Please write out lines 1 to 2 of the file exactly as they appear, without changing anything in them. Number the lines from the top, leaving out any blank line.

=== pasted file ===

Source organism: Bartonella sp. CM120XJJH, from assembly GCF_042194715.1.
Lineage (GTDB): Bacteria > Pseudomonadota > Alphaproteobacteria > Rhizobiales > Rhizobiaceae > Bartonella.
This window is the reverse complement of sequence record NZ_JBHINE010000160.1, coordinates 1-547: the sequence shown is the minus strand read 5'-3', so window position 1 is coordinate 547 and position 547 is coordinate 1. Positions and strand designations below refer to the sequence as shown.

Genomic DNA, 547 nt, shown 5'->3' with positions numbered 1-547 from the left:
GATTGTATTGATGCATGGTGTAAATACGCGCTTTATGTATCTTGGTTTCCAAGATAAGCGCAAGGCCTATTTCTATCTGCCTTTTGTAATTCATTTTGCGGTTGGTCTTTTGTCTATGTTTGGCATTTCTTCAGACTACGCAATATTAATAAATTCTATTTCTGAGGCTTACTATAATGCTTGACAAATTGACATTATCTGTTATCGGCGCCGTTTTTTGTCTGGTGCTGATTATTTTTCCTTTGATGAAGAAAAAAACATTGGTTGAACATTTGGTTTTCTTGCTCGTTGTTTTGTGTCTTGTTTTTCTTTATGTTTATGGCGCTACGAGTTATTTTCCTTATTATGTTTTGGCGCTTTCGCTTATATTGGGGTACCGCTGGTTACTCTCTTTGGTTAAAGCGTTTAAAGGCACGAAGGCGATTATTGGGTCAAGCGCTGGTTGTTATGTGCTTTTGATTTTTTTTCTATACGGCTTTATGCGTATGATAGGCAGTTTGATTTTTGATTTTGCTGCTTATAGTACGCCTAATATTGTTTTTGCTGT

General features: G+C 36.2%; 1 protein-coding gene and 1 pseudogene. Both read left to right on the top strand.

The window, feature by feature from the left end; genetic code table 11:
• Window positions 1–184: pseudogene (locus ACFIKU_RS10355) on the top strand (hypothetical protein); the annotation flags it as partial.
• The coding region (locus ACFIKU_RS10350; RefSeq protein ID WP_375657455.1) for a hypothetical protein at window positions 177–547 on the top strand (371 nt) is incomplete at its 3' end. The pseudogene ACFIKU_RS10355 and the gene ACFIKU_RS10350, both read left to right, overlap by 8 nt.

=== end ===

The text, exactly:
Source organism: Bartonella sp. CM120XJJH, from assembly GCF_042194715.1.
Lineage (GTDB): Bacteria > Pseudomonadota > Alphaproteobacteria > Rhizobiales > Rhizobiaceae > Bartonella.